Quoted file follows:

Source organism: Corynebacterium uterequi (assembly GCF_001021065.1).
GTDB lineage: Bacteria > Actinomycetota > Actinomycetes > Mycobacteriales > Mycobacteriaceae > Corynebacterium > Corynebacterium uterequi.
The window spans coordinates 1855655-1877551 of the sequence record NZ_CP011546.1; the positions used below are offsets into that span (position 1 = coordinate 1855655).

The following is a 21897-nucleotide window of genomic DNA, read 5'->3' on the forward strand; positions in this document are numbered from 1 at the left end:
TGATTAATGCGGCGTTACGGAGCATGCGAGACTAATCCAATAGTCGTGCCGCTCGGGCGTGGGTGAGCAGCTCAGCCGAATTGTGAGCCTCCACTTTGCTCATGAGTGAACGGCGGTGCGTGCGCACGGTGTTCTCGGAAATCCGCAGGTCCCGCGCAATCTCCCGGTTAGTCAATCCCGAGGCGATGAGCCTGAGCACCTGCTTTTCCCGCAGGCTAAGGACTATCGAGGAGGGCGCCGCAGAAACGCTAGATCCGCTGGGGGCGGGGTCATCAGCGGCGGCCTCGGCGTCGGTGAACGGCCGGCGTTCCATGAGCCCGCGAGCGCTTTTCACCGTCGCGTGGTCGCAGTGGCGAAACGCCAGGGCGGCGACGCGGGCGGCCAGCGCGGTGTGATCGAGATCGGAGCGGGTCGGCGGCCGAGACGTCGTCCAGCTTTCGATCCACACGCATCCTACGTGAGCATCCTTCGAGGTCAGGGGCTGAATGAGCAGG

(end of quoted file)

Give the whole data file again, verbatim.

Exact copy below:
Source organism: Corynebacterium uterequi (assembly GCF_001021065.1).
GTDB lineage: Bacteria > Actinomycetota > Actinomycetes > Mycobacteriales > Mycobacteriaceae > Corynebacterium > Corynebacterium uterequi.
The window spans coordinates 1855655-1877551 of the sequence record NZ_CP011546.1; the positions used below are offsets into that span (position 1 = coordinate 1855655).

The following is a 21897-nucleotide window of genomic DNA, read 5'->3' on the forward strand; positions in this document are numbered from 1 at the left end:
TGATTAATGCGGCGTTACGGAGCATGCGAGACTAATCCAATAGTCGTGCCGCTCGGGCGTGGGTGAGCAGCTCAGCCGAATTGTGAGCCTCCACTTTGCTCATGAGTGAACGGCGGTGCGTGCGCACGGTGTTCTCGGAAATCCGCAGGTCCCGCGCAATCTCCCGGTTAGTCAATCCCGAGGCGATGAGCCTGAGCACCTGCTTTTCCCGCAGGCTAAGGACTATCGAGGAGGGCGCCGCAGAAACGCTAGATCCGCTGGGGGCGGGGTCATCAGCGGCGGCCTCGGCGTCGGTGAACGGCCGGCGTTCCATGAGCCCGCGAGCGCTTTTCACCGTCGCGTGGTCGCAGTGGCGAAACGCCAGGGCGGCGACGCGGGCGGCCAGCGCGGTGTGATCGAGATCGGAGCGGGTCGGCGGCCGAGACGTCGTCCAGCTTTCGATCCACACGCATCCTACGTGAGCATCCTTCGAGGTCAGGGGCTGAATGAGCAGG